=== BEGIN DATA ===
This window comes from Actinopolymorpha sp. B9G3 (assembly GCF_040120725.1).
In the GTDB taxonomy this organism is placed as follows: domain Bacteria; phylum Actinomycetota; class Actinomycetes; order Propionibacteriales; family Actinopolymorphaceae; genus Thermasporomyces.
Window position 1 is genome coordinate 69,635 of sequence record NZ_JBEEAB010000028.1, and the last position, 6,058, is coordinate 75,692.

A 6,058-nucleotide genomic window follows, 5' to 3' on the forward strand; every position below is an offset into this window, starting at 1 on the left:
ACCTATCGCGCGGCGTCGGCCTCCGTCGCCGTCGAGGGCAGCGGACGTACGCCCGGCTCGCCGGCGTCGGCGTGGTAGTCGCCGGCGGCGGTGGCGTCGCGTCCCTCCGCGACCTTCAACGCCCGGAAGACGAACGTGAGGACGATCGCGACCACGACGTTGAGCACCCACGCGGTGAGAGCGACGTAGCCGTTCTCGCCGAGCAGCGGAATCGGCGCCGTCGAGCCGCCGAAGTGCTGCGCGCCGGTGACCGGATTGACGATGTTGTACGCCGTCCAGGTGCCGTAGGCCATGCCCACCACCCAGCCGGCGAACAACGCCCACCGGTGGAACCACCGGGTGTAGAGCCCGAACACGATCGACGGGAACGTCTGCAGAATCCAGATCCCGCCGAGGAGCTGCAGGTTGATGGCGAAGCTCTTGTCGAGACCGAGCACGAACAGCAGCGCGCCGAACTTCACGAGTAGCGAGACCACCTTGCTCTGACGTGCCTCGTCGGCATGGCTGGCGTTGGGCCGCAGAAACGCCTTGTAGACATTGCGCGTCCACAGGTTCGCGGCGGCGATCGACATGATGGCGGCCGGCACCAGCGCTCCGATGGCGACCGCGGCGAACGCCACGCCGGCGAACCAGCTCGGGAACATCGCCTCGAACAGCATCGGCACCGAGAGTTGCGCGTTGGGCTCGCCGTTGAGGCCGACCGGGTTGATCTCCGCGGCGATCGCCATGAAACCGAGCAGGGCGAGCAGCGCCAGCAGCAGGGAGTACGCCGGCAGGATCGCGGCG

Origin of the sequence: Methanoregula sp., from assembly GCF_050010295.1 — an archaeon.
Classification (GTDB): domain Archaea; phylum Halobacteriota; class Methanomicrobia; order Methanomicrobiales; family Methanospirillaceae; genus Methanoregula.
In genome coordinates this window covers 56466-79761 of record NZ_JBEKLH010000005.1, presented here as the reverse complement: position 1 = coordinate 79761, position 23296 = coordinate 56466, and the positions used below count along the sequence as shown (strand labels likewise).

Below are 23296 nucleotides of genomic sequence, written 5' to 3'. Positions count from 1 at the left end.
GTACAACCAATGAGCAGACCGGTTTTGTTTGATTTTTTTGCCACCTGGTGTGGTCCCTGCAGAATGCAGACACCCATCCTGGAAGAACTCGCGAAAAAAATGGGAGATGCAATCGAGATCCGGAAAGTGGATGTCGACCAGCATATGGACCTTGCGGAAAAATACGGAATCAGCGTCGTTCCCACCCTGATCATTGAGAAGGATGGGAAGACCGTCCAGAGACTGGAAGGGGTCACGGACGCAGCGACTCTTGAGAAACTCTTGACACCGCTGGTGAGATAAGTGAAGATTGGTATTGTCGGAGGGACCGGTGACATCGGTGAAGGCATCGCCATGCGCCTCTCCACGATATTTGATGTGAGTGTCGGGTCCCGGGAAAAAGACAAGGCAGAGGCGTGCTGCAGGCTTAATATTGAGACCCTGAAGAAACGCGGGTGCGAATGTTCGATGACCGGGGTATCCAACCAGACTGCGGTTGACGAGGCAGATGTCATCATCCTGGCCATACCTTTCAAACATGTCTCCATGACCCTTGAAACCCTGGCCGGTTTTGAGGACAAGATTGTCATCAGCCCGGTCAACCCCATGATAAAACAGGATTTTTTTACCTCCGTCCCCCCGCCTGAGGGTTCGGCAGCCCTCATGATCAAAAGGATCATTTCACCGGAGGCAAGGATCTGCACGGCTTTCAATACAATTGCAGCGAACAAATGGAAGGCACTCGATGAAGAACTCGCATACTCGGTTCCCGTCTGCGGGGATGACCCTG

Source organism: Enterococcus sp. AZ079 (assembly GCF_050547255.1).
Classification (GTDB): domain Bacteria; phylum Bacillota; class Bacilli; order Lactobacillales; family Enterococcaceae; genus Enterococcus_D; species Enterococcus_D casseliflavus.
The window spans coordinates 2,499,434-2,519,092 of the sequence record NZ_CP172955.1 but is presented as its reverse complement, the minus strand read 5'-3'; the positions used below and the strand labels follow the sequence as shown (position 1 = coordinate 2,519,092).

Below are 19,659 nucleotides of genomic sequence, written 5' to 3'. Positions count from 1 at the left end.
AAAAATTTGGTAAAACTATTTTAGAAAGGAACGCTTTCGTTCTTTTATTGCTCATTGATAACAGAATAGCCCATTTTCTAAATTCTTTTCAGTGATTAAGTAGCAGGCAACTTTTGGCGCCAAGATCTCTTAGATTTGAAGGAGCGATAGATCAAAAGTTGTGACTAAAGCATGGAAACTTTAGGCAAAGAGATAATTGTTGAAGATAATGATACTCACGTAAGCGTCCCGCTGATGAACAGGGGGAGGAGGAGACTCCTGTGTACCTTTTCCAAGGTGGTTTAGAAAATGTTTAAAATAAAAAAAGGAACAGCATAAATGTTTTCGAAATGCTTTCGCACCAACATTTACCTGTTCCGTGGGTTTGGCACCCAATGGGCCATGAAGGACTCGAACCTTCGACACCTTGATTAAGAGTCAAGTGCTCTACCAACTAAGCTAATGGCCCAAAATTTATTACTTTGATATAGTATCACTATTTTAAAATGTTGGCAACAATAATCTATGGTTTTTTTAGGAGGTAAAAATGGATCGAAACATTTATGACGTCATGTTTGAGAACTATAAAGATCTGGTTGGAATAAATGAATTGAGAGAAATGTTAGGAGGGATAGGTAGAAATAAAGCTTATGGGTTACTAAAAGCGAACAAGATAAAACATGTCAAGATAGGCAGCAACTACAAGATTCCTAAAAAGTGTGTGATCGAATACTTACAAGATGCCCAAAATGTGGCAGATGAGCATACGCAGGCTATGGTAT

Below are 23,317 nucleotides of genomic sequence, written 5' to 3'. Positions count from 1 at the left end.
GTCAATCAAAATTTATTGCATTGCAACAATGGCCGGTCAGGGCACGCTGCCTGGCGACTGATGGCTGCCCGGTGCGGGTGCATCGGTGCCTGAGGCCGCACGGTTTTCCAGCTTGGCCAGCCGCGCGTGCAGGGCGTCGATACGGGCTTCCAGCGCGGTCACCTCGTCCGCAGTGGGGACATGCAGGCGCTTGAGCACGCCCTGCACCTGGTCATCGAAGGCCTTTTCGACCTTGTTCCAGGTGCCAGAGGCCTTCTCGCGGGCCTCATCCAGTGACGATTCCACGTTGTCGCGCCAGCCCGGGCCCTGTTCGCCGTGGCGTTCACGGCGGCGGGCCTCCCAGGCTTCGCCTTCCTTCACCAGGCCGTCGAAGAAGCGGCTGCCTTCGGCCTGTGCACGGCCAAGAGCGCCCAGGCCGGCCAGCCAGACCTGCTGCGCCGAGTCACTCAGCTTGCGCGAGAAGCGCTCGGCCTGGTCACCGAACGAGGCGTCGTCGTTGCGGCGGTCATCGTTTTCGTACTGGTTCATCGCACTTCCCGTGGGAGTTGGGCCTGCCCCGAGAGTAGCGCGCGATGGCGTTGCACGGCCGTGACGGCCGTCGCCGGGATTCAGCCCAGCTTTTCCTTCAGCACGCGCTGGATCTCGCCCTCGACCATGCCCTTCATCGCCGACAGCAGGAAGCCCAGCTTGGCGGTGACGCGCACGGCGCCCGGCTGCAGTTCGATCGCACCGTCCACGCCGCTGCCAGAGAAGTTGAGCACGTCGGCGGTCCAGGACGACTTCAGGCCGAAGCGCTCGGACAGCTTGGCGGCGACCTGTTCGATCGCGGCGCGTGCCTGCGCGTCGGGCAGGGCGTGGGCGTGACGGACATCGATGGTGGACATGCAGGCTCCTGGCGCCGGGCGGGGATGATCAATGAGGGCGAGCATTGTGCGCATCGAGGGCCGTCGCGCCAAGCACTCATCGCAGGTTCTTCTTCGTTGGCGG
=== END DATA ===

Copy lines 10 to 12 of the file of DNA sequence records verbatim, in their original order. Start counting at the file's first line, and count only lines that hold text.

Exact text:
GTACAACCAATGAGCAGACCGGTTTTGTTTGATTTTTTTGCCACCTGGTGTGGTCCCTGCAGAATGCAGACACCCATCCTGGAAGAACTCGCGAAAAAAATGGGAGATGCAATCGAGATCCGGAAAGTGGATGTCGACCAGCATATGGACCTTGCGGAAAAATACGGAATCAGCGTCGTTCCCACCCTGATCATTGAGAAGGATGGGAAGACCGTCCAGAGACTGGAAGGGGTCACGGACGCAGCGACTCTTGAGAAACTCTTGACACCGCTGGTGAGATAAGTGAAGATTGGTATTGTCGGAGGGACCGGTGACATCGGTGAAGGCATCGCCATGCGCCTCTCCACGATATTTGATGTGAGTGTCGGGTCCCGGGAAAAAGACAAGGCAGAGGCGTGCTGCAGGCTTAATATTGAGACCCTGAAGAAACGCGGGTGCGAATGTTCGATGACCGGGGTATCCAACCAGACTGCGGTTGACGAGGCAGATGTCATCATCCTGGCCATACCTTTCAAACATGTCTCCATGACCCTTGAAACCCTGGCCGGTTTTGAGGACAAGATTGTCATCAGCCCGGTCAACCCCATGATAAAACAGGATTTTTTTACCTCCGTCCCCCCGCCTGAGGGTTCGGCAGCCCTCATGATCAAAAGGATCATTTCACCGGAGGCAAGGATCTGCACGGCTTTCAATACAATTGCAGCGAACAAATGGAAGGCACTCGATGAAGAACTCGCATACTCGGTTCCCGTCTGCGGGGATGACCCTG

Source organism: Enterococcus sp. AZ079 (assembly GCF_050547255.1).
Classification (GTDB): domain Bacteria; phylum Bacillota; class Bacilli; order Lactobacillales; family Enterococcaceae; genus Enterococcus_D; species Enterococcus_D casseliflavus.